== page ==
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joeuhren last won the day on May 18

joeuhren had the most liked content!

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About joeuhren

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  1. Awesome guide! I'm looking forward to further simplifying and improving the seeder process in the future. Also, I figure I should move any further correspondence about the generic-seeder over to this thread since I sort of hijacked the Duct Tape DNS Seeder thread earlier. In response to your last question from the other thread: I haven't actually played much with tor and onion nodes before, so I can't give a definite YES, but the original sipa bitcoin-seeder has a single onion seed listed (kjy2eqzk4zwi5zd3.onion) and seems to have the necessary plumbing to handle onion nodes, I'm just not sure exactly how to use it. There is a cmd line argument that looks like it may help: -o <ip:port> Tor proxy IP/Port So I assume you need to setup and run a tor instance that is outside of the seeder - something like this https://www.linux.com/topic/networking/beginners-guide-tor-ubuntu/, and then you can run the seeder as per normal with the extra -o argument to pass your tor proxy ip and port so that the seeder can communicate with onion nodes. In theory I think that should be it. Someone please correct me if I am wrong because I'm assuming all of this just from a quick glance.
  2. There certainly may be an easier way to crawl a blockchain network, but I can't really think of any better way to do it since nodes on pretty much any blockchain are protected and will not communicate with you unless you send a properly formatted version msg to the node you want to communicate with. That being said, I've got some good and bad news in regards to adapting the dns seeder to the Denarius network: The Good News: I was successful in being able to crawl the Denarius network this weekend with the generic-seeder. It turns out that there are a few other important variables that need to be configured for proper communication with any altcoin network, and these values were never talked about or included in any of the earlier dns seeder setup guides. Many altcoins that I have looked at don't often change these variables and therefore the hardcoded values from the BTC network were working fine. Denarius is the first blockchain I have come across where some of these values were changed enough so that they broke communication with the default bitcoin-seeder values. The new config values that need to be changed are as follows: init_proto_version (Required): This is the protocol version that should be used as a starting value to communicate with nodes on the blockchain. Ex: 209. Typically you can find the init protocol version in your coins version.h file. min_peer_proto_version (Optional): This is the oldest/lowest protocol version that is allowed to communicate with nodes on the blockchain network. Ex: 70015. Typically you can find the minimum peer protocol version in your coins version.h file. Leave this value blank or set it to the same value as protocol_version if this setting does not exist in your blockchain. caddr_time_version (Required): This is the nTime value that is used to serialize CAddress data for the blockchain. Ex: 31402. Typically you can find the caddr_time_version in your coins version.h file. One thing to note is that Denarius was working with the bitcoin-seeder logic up until one of the last commits for v3.3.9.2 where the INIT_PROTO_VERSION and CADDR_TIME_VERSION values went above the hardcoded BTC values in the seeder which caused msgs sent from the seeder to be serialized slightly differently (using an older serialze method) which broke communication with the D wallets: https://github.com/carsenk/denarius/commit/e52995767bb526b5acc2c0172a586967f298c030#diff-c61070c281aed6ded69036c08bd08addR36 Here is the updated config that I am using in the generic-seeder to crawl the D network: protocol_version="33900" init_proto_version="33900" min_peer_proto_version="33900" caddr_time_version="33900" pchMessageStart_0 = "0xfa" pchMessageStart_1 = "0xf2" pchMessageStart_2 = "0xef" pchMessageStart_3 = "0xb4" wallet_port="33369" explorer_url="https://chainz.cryptoid.info/d/api.dws?q=getblockcount" second_explorer_url="" explorer_requery_seconds="60" block_count="3272984" seed_1="dnsseed.denarius.guide" seed_2="" seed_3="" seed_4="" seed_5="" seed_6="" seed_7="" seed_8="" seed_9="" seed_10="" cf_domain="" cf_domain_prefix="" cf_username="[email protected]" cf_api_key="" cf_seed_dump="dnsseed.dump" The Bad News: Even though I am able to crawl the Denarius network and it does find a handful of "good" nodes, it seems something may still be wrong with the communication between seeder and D nodes. I haven't had time to look into this properly yet as it took quite a while to get to this point. Basically what is happening is it seems to take a long time to get a response back from any and all D nodes and the vast majority of them are being discarded from the "good" list. I'll dig into this a bit more later as time permits, but I wanted to update you on the progress thus far.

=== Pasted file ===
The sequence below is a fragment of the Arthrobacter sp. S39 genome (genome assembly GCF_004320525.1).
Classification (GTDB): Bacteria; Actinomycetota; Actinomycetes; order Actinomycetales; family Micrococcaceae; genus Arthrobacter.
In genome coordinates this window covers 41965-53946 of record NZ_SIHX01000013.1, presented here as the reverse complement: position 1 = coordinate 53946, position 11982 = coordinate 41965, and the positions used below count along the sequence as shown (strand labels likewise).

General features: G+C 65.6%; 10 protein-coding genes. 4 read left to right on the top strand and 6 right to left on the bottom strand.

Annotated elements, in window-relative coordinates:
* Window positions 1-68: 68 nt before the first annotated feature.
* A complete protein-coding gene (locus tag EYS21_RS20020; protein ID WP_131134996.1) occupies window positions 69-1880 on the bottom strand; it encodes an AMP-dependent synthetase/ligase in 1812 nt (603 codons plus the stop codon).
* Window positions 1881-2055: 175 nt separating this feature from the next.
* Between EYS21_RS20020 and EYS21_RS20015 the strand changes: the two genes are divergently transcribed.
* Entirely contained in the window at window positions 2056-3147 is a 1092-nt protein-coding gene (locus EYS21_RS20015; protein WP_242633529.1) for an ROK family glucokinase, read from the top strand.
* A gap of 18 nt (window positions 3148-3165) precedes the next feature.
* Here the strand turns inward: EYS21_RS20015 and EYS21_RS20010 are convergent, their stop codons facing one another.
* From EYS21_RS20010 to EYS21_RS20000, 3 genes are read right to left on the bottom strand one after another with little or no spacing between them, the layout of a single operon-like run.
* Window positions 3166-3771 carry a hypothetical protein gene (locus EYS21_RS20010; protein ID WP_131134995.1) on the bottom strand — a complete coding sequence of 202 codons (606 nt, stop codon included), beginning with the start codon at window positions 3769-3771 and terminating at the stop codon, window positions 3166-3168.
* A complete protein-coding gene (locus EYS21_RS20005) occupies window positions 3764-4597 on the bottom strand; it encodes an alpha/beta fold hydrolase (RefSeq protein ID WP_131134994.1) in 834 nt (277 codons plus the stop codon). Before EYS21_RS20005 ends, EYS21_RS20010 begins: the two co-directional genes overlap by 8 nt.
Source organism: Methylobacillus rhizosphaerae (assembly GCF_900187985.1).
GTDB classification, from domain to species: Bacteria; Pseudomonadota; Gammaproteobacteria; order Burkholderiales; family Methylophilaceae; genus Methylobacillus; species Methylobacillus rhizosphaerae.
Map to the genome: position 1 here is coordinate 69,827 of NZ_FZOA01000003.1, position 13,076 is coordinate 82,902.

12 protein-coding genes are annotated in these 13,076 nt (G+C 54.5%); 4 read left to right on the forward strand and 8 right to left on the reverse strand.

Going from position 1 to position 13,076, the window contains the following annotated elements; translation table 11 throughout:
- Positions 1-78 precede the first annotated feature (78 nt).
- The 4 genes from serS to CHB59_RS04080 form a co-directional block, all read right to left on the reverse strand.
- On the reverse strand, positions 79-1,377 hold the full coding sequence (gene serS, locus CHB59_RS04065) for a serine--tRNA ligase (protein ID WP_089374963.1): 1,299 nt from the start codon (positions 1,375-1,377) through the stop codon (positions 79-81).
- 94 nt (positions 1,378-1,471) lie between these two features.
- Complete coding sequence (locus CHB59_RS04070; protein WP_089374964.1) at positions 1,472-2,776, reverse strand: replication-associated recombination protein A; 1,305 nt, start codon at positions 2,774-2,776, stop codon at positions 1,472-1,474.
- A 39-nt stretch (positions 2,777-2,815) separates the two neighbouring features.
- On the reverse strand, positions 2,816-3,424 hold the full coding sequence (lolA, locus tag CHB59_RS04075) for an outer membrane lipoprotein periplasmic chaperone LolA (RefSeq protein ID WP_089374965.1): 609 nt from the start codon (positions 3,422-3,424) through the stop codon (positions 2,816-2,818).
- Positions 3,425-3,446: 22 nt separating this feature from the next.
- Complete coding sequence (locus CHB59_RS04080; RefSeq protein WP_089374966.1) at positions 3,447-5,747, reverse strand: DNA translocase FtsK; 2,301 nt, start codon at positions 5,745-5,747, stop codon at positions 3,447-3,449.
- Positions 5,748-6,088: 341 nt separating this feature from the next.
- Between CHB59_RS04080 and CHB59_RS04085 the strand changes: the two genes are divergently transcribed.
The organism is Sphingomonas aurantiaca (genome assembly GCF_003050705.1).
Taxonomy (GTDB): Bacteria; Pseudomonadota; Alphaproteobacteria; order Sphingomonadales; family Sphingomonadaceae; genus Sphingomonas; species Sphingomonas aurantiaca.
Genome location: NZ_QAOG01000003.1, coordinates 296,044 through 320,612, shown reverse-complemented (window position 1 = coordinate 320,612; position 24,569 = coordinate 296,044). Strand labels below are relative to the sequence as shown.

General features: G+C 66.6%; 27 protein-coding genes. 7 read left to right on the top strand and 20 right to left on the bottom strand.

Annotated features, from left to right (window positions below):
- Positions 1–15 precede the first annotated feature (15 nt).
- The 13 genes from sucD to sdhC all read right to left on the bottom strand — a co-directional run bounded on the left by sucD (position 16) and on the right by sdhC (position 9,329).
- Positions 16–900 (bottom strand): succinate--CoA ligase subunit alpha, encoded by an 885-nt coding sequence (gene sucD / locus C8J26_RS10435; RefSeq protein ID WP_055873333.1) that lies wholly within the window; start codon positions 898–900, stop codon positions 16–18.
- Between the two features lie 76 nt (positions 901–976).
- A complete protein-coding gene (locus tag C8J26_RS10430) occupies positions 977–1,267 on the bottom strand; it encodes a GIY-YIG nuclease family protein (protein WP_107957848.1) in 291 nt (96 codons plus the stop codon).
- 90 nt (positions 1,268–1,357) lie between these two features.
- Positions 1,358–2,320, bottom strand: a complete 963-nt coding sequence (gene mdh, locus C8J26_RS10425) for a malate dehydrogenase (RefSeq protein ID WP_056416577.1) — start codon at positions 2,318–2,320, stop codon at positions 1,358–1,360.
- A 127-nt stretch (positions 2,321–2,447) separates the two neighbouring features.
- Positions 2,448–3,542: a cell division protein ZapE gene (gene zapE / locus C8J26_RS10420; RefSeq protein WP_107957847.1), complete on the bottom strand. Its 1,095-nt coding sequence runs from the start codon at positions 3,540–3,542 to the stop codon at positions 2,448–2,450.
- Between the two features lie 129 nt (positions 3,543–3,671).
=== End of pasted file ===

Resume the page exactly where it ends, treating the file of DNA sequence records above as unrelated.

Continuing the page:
3. Ah ok, if you couldn't get the dnr-seeder working either then for sure there must be something specific to the way that denarius nodes talk to each other that isn't being handled in the seeder app. I'm quite curious as to what that could be, so I'll likely dig into it when I have the time and let you know what I find, but I can't promise when that will be exactly. Also, thanks for the note about the different package name in ubuntu 18.04. I didn't even realize because I'm behind the times and still doing everything in ubuntu 16.04, but it's on my list to start upgrading soon 😁